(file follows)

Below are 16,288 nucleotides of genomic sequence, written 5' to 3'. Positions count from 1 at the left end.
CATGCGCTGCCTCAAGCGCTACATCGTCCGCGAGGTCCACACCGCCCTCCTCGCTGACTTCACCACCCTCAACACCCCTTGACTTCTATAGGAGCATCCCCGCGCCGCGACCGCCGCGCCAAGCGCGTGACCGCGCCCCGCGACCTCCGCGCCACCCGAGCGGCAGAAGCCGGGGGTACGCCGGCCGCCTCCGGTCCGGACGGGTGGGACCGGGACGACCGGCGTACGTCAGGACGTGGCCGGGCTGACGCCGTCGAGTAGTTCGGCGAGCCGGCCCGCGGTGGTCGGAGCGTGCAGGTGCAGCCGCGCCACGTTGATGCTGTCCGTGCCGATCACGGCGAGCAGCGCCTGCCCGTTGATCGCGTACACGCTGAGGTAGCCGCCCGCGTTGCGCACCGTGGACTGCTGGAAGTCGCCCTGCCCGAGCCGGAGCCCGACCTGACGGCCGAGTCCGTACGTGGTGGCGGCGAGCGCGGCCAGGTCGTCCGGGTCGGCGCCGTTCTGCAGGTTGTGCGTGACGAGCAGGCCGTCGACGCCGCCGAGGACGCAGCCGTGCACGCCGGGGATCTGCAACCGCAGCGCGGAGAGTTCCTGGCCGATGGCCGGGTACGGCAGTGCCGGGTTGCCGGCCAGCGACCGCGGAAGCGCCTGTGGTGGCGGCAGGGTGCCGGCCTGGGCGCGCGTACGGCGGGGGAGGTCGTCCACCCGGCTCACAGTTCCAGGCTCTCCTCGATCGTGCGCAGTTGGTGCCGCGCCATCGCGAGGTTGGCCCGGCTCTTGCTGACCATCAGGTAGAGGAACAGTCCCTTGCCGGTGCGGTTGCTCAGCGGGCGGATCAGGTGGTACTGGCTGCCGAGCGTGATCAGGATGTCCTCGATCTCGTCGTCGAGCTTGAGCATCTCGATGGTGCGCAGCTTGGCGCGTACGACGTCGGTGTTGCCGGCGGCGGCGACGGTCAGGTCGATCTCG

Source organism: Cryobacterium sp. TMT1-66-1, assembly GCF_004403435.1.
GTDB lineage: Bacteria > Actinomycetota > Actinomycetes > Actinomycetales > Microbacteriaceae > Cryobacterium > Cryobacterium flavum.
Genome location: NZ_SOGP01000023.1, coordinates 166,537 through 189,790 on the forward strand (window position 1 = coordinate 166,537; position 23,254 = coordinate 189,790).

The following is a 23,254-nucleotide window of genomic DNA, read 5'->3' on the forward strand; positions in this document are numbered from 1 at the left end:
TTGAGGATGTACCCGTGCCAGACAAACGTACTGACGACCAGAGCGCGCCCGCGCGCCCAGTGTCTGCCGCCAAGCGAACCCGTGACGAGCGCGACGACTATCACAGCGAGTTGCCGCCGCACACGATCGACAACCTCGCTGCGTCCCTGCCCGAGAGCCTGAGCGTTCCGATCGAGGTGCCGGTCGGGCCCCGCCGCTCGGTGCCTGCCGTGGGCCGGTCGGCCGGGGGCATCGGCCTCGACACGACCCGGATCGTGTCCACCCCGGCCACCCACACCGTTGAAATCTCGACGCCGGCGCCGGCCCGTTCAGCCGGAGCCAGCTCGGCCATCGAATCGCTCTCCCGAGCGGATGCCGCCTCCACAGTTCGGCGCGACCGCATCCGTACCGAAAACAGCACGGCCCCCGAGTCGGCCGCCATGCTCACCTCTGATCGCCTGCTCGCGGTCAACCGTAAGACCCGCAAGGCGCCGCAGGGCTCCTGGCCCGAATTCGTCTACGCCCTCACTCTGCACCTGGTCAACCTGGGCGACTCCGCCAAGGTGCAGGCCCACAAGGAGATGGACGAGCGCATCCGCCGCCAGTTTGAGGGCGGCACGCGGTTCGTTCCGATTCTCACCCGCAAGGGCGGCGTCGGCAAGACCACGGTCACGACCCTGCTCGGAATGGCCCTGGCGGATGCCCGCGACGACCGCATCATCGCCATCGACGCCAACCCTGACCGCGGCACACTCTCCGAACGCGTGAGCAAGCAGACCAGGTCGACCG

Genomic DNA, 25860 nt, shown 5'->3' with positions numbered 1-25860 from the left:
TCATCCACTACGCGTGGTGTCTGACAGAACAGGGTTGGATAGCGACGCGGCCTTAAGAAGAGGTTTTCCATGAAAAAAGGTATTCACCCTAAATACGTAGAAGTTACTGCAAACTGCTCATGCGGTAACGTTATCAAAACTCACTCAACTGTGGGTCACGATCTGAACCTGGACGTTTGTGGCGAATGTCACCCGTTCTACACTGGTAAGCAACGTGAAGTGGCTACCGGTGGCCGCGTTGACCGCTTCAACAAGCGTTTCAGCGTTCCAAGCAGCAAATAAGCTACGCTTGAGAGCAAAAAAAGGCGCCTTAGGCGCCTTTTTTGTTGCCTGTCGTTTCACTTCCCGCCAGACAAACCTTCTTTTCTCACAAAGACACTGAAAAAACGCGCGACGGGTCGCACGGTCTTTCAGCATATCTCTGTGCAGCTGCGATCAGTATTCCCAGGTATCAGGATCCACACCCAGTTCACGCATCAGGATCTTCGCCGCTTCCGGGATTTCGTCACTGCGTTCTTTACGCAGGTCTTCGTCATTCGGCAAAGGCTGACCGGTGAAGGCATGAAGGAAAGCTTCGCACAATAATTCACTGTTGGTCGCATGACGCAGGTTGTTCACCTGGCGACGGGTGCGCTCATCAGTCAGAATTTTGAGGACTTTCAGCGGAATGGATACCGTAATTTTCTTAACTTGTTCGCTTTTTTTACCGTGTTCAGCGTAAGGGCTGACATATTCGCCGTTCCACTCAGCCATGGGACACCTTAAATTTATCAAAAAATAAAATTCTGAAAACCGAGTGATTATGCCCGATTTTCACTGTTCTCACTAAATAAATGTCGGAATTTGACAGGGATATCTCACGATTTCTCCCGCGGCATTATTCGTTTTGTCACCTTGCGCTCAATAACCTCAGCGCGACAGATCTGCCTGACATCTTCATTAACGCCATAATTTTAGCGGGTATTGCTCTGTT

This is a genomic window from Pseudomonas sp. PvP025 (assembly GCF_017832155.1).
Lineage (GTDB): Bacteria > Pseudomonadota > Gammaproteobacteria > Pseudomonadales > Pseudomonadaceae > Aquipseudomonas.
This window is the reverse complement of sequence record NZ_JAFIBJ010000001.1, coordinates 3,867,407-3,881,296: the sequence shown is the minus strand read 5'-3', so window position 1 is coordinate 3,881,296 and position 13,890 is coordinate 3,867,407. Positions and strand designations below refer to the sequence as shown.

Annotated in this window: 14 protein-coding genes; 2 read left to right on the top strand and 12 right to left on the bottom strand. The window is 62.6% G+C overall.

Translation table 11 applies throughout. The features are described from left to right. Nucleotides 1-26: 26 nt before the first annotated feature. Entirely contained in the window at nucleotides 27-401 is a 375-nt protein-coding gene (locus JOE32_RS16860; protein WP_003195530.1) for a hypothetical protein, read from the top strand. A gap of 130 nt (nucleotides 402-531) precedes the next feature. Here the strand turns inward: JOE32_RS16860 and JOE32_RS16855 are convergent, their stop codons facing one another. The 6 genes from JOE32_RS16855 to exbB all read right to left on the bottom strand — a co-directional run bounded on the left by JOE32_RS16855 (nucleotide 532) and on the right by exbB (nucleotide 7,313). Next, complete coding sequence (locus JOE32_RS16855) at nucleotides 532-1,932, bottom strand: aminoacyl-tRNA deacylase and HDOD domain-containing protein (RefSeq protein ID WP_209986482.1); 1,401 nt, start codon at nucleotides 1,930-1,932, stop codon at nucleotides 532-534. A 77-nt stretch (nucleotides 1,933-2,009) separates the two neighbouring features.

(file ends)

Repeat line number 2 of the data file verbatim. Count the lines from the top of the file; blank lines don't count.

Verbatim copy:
CATGCGCTGCCTCAAGCGCTACATCGTCCGCGAGGTCCACACCGCCCTCCTCGCTGACTTCACCACCCTCAACACCCCTTGACTTCTATAGGAGCATCCCCGCGCCGCGACCGCCGCGCCAAGCGCGTGACCGCGCCCCGCGACCTCCGCGCCACCCGAGCGGCAGAAGCCGGGGGTACGCCGGCCGCCTCCGGTCCGGACGGGTGGGACCGGGACGACCGGCGTACGTCAGGACGTGGCCGGGCTGACGCCGTCGAGTAGTTCGGCGAGCCGGCCCGCGGTGGTCGGAGCGTGCAGGTGCAGCCGCGCCACGTTGATGCTGTCCGTGCCGATCACGGCGAGCAGCGCCTGCCCGTTGATCGCGTACACGCTGAGGTAGCCGCCCGCGTTGCGCACCGTGGACTGCTGGAAGTCGCCCTGCCCGAGCCGGAGCCCGACCTGACGGCCGAGTCCGTACGTGGTGGCGGCGAGCGCGGCCAGGTCGTCCGGGTCGGCGCCGTTCTGCAGGTTGTGCGTGACGAGCAGGCCGTCGACGCCGCCGAGGACGCAGCCGTGCACGCCGGGGATCTGCAACCGCAGCGCGGAGAGTTCCTGGCCGATGGCCGGGTACGGCAGTGCCGGGTTGCCGGCCAGCGACCGCGGAAGCGCCTGTGGTGGCGGCAGGGTGCCGGCCTGGGCGCGCGTACGGCGGGGGAGGTCGTCCACCCGGCTCACAGTTCCAGGCTCTCCTCGATCGTGCGCAGTTGGTGCCGCGCCATCGCGAGGTTGGCCCGGCTCTTGCTGACCATCAGGTAGAGGAACAGTCCCTTGCCGGTGCGGTTGCTCAGCGGGCGGATCAGGTGGTACTGGCTGCCGAGCGTGATCAGGATGTCCTCGATCTCGTCGTCGAGCTTGAGCATCTCGATGGTGCGCAGCTTGGCGCGTACGACGTCGGTGTTGCCGGCGGCGGCGACGGTCAGGTCGATCTCG